The Arkansas Geological Survey (AGS), formerly the Arkansas Geological Commission (AGC), is an agency of the Arkansas state government charged with the investigation of the geology, geologic processes, and geologic resources of the state. It is further charged to encourage the effective management and utilization of the various mineral, fossil-fuel, and water resources with proper consideration of the potential environmental impacts of that activity.
The Geological Survey of Arkansas was first established in 1857 with engagement of David Dale Owen as state geologist. He was funded for three years and was only able to publish part of his findings. Owen ultimately published another report in 1860 just a few days before he died. His training in geology was such that he assumed a potential for significant mineral possibilities in the state, including precious metals that did not truly exist.
In the years following the Civil War, the suggestion of precious metals grew into many promotional operations. In order to look into these assertions, the Geological Survey of Arkansas was revived in 1887 with John C. Branner as state geologist. Branner hired a staff of excellent geologists, many of whom later moved on and became nationally famous. Branner even had Herbert Hoover working for him as a student assistant. Branner’s team of geologists quickly discovered that the various precious metal mining promotions were without merit and advertised the fact. The incensed operators and investors demanded Branner’s head—he was even hanged in effigy in the streets of Little Rock (Pulaski County)—and an end to the survey. Although the survey’s funding was terminated in 1893, the legislature did continue to provide funds for publication of the work of Branner’s geologists.
The Geological Survey of Arkansas was reconstituted in 1923 under George Branner, the son of John C. Branner. George Branner was not a geologist, had little funding, and accomplished little during his tenure. Richard J. Anderson and Joe Kimzey succeeded George Branner during the early part of World War II (1942–1943). With the end of the war, Harold Foxhall was appointed state geologist and started rebuilding the survey. In 1951, Norman F. Williams was appointed state geologist and guided the survey for the next forty-four years, during which time the agency completed a reconnaissance geologic map of the state and published many documents on its geology, mineral resources, fossils, and water. William V. Bush, Mac Woodward, and Bekki White in turn succeeded Bill Williams as state geologist in the following years. The present agency was created as the Arkansas Geological Commission by Act 16 of 1963. Act 129 of 2007 changed the agency’s name to the Arkansas Geological Survey.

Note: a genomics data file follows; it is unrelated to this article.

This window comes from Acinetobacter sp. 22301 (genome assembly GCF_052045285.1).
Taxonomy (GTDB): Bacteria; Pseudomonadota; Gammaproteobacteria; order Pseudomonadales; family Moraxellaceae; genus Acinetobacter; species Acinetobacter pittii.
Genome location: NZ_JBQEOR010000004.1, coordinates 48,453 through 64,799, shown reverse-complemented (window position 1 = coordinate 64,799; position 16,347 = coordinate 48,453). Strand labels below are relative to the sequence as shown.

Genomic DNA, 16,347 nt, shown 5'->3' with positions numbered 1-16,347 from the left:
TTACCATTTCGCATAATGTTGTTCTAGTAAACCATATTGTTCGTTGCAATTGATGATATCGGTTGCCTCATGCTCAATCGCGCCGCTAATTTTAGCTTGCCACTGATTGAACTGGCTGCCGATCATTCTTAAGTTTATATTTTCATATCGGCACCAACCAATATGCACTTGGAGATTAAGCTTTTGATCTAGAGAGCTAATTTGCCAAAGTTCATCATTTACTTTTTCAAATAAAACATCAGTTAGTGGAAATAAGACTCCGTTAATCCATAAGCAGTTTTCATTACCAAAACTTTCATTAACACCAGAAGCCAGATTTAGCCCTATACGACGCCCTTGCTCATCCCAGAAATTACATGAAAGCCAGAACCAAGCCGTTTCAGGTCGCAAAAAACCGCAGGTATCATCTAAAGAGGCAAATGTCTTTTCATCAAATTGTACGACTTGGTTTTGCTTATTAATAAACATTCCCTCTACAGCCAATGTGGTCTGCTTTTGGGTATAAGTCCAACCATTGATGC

The AGS is a scientific research organization and does not have any direct regulatory functions. The state geologist, by law, serves on several state boards, commissions, and task forces such as the Arkansas Pollution Control and Ecology Commission (APCEC), which establishes the rules and regulations for the Arkansas Department of Environmental Quality (ADEQ) and the Individual Sewage Disposal Systems Advisory Committee (ISDSAC). Various staff members are advisors to some regulatory agencies and special-purpose groups charged with safeguarding the public’s welfare. These efforts include reviewing mining and reclamation plans, reviewing landfill permits, and giving geotechnical counsel. Staff members regularly provide technical assistance on earthquake, water quality, environmental, mapping, professional, GIS, and waste issues.
Much of the work of the AGS is directed toward assisting the general public in everyday problems and inquiries. The fossil fuels section of the AGS conducts research on both conventional and unconventional natural gas plays within the state as well as oil potentials and coal resources. The AGS provides information and assistance with respect to metallic and non-metallic mineral resources. Staff geologists reply to requests relating to source, quality, and quantity of water supplies for home, municipal, water-district, and agricultural uses. The survey also maintains cooperative programs with the U.S. Geological Survey’s Water-Resources Division (USGS-WRD) and is involved in the collection and publication of data on stream discharge and stage, reservoir and lake storage, ground-water levels for major aquifers, and the physical and chemical quality of both surface and ground water.
Geological mapping is a tool for decision makers who have a need to understand the nature, composition, and distribution of earth materials, and hence, the AGS has a team of geologists conducting geologic mapping as an ongoing activity. Approximately three 7.5-minute quadrangles are mapped each year. These maps are compiled as digital products.
Geologic hazards in Arkansas include, but are not limited to, landslides, earthquakes, karst terrain issues, shrinking and swelling soils, and naturally occurring contaminants such as mercury and radon. The geohazards section of the AGS has ongoing projects in the areas of earthquakes, landslides, and karst issues and has investigated mercury and soil questions in the past.
As a part of its community outreach, the staff of the AGS presents “show-and-tell” talks and field trips to organizations including professional groups, university classes, natural-history groups, recreational groups, school groups, church groups, and interested ad-hoc assemblages. The AGS has a program to develop geologic maps and guidebooks for state parks, national parks, national forests, and other areas of public interest.
For additional information:
Arkansas Geological Survey. http://www.geology.ar.gov/home/index.htm (accessed November 21, 2008).
Staff of the Arkansas Geological Survey